It will be understood that when the fans 27 are disconnected from the vane 38 they are free to Hutter in the wind, and the vane 38 also utters, owing to the almost constant variations in the course of the wind, with the result that the clutch members are caused to oscillate constantly, and upon a decrease in the strength of the wind and the consequent release of the upward pressure on the shafts 24, owing to these oscillations of the clutch members, one at least of the fans will be almost instantly locked to its shaft, owing to the coincidence of the clutch members of said shaft and fan, thereby starting the windwheel in rotation, whereupon the remaining fans will become rengaged and locked to their respective shafts, as Will be readily understood.
Under ordinary circumstances the tensionsprings and locking-cams which secure the fans 26 against independent rotation on the shafts 24 are inoperative; butin the event of any disarrangement of the clutch-releasing mechanism, hereinbefore described, said tension-sprin gs and cams will permit the fans to turn on their pivotal shafts 24 in a high wind independently, regardless of the clutch or locking mechanisms, and hence afford additional safeguards against injury by abnormally high winds. By Weighting the arm 5l of vane 52 in any suitable manner, such as by hanging a stone thereto or by employing a suitable tension-spring mechanism for the shaft 44, such as will be within the scope of any skilled mechanic, the vanes 46 may be so regulated as to be inoperative, excepting by a wind of any predetermined degree of strength.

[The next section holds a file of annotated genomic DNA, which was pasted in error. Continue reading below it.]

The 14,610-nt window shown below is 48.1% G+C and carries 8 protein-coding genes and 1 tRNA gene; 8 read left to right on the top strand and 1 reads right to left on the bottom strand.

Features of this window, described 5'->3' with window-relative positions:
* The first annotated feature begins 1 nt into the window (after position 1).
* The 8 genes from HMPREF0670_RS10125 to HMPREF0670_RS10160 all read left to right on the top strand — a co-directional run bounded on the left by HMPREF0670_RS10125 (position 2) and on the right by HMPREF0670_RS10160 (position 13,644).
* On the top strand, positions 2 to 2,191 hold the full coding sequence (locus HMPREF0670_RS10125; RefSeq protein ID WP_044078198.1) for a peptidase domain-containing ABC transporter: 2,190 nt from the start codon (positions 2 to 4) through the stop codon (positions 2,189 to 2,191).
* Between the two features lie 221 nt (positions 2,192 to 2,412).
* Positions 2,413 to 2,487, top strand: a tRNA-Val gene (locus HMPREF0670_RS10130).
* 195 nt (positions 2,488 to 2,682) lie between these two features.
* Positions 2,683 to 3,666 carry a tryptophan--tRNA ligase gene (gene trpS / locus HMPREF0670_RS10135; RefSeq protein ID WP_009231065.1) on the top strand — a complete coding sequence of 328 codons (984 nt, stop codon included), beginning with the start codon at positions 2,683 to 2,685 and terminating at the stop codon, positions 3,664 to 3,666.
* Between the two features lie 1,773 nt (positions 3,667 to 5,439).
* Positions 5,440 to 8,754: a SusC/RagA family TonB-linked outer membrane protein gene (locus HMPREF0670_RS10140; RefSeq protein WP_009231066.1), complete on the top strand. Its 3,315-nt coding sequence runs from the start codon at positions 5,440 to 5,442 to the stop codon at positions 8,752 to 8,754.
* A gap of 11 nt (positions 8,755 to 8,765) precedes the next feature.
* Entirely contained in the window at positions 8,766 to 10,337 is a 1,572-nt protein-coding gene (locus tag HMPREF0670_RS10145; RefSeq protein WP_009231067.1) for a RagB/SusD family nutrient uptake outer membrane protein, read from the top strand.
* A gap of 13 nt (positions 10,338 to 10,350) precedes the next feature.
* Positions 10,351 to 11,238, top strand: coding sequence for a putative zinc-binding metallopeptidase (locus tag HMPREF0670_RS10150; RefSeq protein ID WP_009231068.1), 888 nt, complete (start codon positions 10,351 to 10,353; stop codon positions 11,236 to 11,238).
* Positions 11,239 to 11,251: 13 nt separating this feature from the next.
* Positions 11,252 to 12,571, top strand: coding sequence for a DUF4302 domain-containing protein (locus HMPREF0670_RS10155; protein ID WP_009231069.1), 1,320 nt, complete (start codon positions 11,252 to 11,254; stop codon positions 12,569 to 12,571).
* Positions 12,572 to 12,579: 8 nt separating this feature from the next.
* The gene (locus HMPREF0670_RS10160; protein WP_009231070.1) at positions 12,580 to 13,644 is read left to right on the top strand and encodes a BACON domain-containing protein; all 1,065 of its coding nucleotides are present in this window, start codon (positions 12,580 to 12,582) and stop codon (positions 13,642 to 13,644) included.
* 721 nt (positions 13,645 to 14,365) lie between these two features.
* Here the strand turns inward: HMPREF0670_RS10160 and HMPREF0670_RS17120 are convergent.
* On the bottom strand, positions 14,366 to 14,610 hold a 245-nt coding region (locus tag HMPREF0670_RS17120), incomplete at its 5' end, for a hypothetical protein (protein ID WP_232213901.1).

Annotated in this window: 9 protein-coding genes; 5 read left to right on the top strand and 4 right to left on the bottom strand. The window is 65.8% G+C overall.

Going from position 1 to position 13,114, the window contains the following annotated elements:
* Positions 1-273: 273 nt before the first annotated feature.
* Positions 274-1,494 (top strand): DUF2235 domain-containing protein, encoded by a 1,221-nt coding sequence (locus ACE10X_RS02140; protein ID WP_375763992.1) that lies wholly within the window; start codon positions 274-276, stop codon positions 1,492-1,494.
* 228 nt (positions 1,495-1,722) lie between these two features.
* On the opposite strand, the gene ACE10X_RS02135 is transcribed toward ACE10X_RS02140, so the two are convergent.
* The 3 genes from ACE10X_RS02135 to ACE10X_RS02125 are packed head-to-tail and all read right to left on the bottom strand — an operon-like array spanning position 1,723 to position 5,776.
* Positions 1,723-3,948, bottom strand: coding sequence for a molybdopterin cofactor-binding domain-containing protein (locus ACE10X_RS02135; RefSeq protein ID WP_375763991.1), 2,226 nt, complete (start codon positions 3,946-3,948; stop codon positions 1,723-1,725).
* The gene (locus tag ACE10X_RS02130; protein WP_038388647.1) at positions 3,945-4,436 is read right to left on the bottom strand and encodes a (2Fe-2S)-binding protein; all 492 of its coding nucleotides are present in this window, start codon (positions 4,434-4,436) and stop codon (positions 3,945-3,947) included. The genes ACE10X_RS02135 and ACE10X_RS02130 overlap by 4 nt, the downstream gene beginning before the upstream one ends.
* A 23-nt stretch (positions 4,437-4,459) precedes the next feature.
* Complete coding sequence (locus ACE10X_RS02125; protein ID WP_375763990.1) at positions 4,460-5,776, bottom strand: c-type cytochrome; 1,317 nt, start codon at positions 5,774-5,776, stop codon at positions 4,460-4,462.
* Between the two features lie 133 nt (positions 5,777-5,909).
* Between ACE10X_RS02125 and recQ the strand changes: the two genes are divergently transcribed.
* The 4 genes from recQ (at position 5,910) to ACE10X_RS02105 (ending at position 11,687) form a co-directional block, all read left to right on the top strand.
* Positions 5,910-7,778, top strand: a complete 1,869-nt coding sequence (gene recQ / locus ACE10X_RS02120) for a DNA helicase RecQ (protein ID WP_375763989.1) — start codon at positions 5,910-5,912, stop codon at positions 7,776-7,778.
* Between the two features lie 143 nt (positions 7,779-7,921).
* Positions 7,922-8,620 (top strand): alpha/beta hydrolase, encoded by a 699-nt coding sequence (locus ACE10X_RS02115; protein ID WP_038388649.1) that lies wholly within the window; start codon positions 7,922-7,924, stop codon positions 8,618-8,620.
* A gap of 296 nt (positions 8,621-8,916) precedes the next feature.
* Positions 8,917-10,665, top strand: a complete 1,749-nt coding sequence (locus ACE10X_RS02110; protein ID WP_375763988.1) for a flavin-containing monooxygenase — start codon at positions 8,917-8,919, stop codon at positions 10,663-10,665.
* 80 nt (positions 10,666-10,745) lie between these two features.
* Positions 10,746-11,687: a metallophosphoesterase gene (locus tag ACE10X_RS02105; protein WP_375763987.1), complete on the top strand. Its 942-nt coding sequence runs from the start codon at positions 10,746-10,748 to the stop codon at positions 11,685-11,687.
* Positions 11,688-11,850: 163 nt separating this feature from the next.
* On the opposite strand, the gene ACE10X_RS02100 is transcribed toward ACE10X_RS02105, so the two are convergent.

While I have shown and described sprocket wheel and chain connections between the shaft of the set-vane 38 and the crankshafts which constitute the pivotal supports for the orbitally-movable fans, I do not limit myself to the use of such sprocket wheel and chain connections, as other suitable connections may be substituted in lieu thereof, as Will be readily understood.
An additional function of the cams and tension-springs of the fans is to permit the latter to turn slightly on the shaft 24 in a high wind when the motor is being used for heavy work, hence regulating and governing the rotation of the wind-wheel automatically and securing a uniform rate of speed; I also `purpose to employ such cams and tensionsprings or equivalent devices on the shaft 44 of the pressure-varies and adapt the latter to be so regulated as to operate in a wind of any desired predetermined force.